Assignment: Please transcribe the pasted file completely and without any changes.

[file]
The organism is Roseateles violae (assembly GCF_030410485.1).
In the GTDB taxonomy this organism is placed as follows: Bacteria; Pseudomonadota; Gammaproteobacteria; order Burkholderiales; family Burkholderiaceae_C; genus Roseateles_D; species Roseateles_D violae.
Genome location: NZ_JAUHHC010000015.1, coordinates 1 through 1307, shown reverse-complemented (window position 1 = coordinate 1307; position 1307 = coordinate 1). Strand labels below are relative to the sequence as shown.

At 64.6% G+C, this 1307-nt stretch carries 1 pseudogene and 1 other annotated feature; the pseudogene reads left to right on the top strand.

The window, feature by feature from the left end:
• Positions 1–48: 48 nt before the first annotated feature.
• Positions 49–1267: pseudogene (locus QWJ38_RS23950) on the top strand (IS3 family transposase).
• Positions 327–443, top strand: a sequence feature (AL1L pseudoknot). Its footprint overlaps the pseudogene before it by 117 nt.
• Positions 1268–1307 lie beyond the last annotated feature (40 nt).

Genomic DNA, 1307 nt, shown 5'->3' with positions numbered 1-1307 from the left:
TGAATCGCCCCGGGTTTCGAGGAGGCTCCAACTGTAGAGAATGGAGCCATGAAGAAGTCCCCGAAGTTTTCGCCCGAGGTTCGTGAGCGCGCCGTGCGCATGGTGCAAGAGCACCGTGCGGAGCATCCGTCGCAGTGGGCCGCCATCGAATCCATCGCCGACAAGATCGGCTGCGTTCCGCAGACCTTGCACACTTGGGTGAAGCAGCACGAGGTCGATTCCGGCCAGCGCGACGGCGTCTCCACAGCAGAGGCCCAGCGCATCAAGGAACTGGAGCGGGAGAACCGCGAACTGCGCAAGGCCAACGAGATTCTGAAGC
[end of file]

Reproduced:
The organism is Roseateles violae (assembly GCF_030410485.1).
In the GTDB taxonomy this organism is placed as follows: Bacteria; Pseudomonadota; Gammaproteobacteria; order Burkholderiales; family Burkholderiaceae_C; genus Roseateles_D; species Roseateles_D violae.
Genome location: NZ_JAUHHC010000015.1, coordinates 1 through 1307, shown reverse-complemented (window position 1 = coordinate 1307; position 1307 = coordinate 1). Strand labels below are relative to the sequence as shown.

At 64.6% G+C, this 1307-nt stretch carries 1 pseudogene and 1 other annotated feature; the pseudogene reads left to right on the top strand.

The window, feature by feature from the left end:
• Positions 1–48: 48 nt before the first annotated feature.
• Positions 49–1267: pseudogene (locus QWJ38_RS23950) on the top strand (IS3 family transposase).
• Positions 327–443, top strand: a sequence feature (AL1L pseudoknot). Its footprint overlaps the pseudogene before it by 117 nt.
• Positions 1268–1307 lie beyond the last annotated feature (40 nt).

Genomic DNA, 1307 nt, shown 5'->3' with positions numbered 1-1307 from the left:
TGAATCGCCCCGGGTTTCGAGGAGGCTCCAACTGTAGAGAATGGAGCCATGAAGAAGTCCCCGAAGTTTTCGCCCGAGGTTCGTGAGCGCGCCGTGCGCATGGTGCAAGAGCACCGTGCGGAGCATCCGTCGCAGTGGGCCGCCATCGAATCCATCGCCGACAAGATCGGCTGCGTTCCGCAGACCTTGCACACTTGGGTGAAGCAGCACGAGGTCGATTCCGGCCAGCGCGACGGCGTCTCCACAGCAGAGGCCCAGCGCATCAAGGAACTGGAGCGGGAGAACCGCGAACTGCGCAAGGCCAACGAGATTCTGAAGC